Low serum lipids are a risk factor for infantile hypertrophic pyloric stenosis (IHPS), according to a genetics study published in the August 20 issue of JAMA.
A Multifactorial Condition
Heritability exceeds 80% for IHPS, but little is known about specific genetic contributions to risk. Bjarke Feenstra, PhD, from the Statens Serum Institute in Copenhagen, Denmark, and colleagues scrutinized 4 independent sets of samples to identify genetic loci associated with increased risk for IHPS.
"[IHPS] is thought to result from both genetic and environmental factors. There is well-known increased risk in families of affected infants," Barbara Kaplan, MD, a pediatric gastroenterologist at the Cleveland Clinic in Ohio, told Medscape Medical News.
IHPS is 150 times more prevalent among children with Smith-Lemli-Opitz syndrome, who have low serum cholesterol from birth. The apparent protective effect of female sex and lower risk in breast-fed infants also support etiology in cholesterol metabolism.
Identifying Single Nucleotide Polymorphisms (SNPs)
In the current study, Dr. Feenstra and colleagues examined genetic risks in nonsyndromic IHPS. In the first step of the study, a discovery phase, the researchers analyzed 1001 blood spot samples from the Danish National Biobank from infants with IHPS but no other anomalies and from blood spots or buffy coats from 2371 control infants, using haplotype and SNP data gleaned from the 1000 Genomes Project.
In the second step of the project, the validation phase, the investigators retested the 5 most significant SNPs identified in the discovery phase in 3 independent case-control sample sets from Denmark, Sweden, and the United States, totaling 1663 cases and 2315 controls.
The US cases came from blood spots stored at the New York State Department of Health. The Swedish cases came from pediatric surgery clinics, and the control participants were healthy, middle-aged anonymous blood donors; healthy infants; and unaffected relatives of patients with IHPS.
A Marker of APOA1
The most strongly associated SNP was rs12721025 (odds ratio, 1.59; 95% confidence interval [CI], 1.38-1.83; P = 1.9 × 10−10) on the long arm of chromosome 11. The SNP is 301 bases downstream of the apolipoprotein A-I (APOA1) gene. APOA1 protein is the primary component of high-density lipoprotein.
The finding is consistent with previously identified SNPs, including 3 from this research group, associated with lowered levels of circulating cholesterol. However, they account for a very small proportion of the variability seen among nonfamilial cases of IHPS.
To begin to assess the biological importance of the lipid metabolism in IHPS, the researchers performed a follow-up study in which they compared the levels of total cholesterol, low-density lipoprotein, high-density lipoprotein, and triglycerides in plasma obtained prospectively from 46 IHPS cases and 189 control patients from the Danish National Birth Cohort from umbilical cord blood. Case patients and control patients were matched for sex and gestational age at birth.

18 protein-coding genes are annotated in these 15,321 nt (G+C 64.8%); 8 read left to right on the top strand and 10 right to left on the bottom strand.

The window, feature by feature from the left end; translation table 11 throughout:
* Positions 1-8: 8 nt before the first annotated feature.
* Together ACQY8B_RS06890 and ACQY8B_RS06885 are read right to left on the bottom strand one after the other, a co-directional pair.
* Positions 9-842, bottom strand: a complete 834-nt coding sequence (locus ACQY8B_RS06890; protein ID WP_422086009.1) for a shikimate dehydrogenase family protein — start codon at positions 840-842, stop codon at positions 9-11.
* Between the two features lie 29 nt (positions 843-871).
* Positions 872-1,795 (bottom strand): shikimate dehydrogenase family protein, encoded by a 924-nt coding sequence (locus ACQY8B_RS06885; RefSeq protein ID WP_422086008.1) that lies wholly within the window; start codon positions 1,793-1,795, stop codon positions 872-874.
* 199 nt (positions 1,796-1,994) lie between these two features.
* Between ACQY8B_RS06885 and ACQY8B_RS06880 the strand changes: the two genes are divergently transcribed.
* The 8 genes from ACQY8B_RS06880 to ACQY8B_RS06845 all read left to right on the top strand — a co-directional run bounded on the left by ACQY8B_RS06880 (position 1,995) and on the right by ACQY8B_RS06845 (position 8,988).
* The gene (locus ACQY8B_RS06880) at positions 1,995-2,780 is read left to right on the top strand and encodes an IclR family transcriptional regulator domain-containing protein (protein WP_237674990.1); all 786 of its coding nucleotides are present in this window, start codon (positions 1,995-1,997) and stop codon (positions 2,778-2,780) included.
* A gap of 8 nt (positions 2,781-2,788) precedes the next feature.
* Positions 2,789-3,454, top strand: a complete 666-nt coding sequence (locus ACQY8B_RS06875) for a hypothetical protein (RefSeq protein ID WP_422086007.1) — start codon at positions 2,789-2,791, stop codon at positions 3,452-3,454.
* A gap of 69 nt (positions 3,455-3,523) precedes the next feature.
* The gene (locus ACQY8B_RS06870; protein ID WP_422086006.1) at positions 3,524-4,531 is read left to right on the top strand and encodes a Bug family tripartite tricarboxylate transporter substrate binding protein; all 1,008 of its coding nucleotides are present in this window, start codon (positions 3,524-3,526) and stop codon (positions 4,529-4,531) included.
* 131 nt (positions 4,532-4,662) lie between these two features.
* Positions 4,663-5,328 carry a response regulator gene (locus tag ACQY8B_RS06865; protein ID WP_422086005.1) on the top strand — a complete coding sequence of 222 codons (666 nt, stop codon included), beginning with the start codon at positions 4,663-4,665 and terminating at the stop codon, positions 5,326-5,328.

They found that mean total cholesterol levels for 46 cases and 189 matching controls were 65.2 mg/dL (95% CI, 58.7 - 71.8) and 75.2 mg/dL (95% CI, 72.0 - 78.5), respectively. The risk for IHPS was inversely and significantly associated with total cholesterol level, with an odds ratio of 0.77 per 10 mg/dL (95% CI, 0.64 - 0.92; P = .005).
The researchers hypothesize that patients have poor innervation in the muscle tissue of the pyloric sphincter that perhaps reflects a requirement of cholesterol for neurological development. Further research is required to evaluate the role of inherited factors among possible nongenetic causes of IHPS, including reaction to erythromycin and feeding practices.
A limitation of the study is that the predominant SNP is closely linked to APOA1 but also to other genes. In addition, the study does not establish causality and measured lipids at an age before pyloric stenosis would produce initial symptoms.
"This exciting finding at the genome-wide level and its phenotypic confirmation with a prospective case-control study hints at a novel inverse relationship between levels of circulating cholesterol in neonates and this significant infant gastric morbidity, IHPS. If future studies confirm this inverse relationship, prenatal screening may heighten vigilance in children who harbor this SNP and potentially translate to more timely surgical attention," Rohit Kohli, MD, a gastroenterologist at Cincinnati Children's Hospital in Ohio, told Medscape Medical News. He added that establishing biologic causality may reveal targets for nonsurgical interventions.
"This study may be helpful in broadening our understanding of potential pathogenic pathways in the development of infantile pyloric stenosis. However, these findings are preliminary, and clinical relevance and application requires further investigation," added Dr. Kaplan.
Dr. Feenstra and 2 coauthors have filed a patent for developing a diagnostic based on the work reported here. The other authors and commentators have disclosed no relevant financial relationships.
JAMA. 2013;310:714-721. Abstract
Medscape Medical News © 2013 WebMD, LLC
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Cite this: Pyloric Stenosis Linked to Low Serum Lipids in Infants - Medscape - Aug 20, 2013.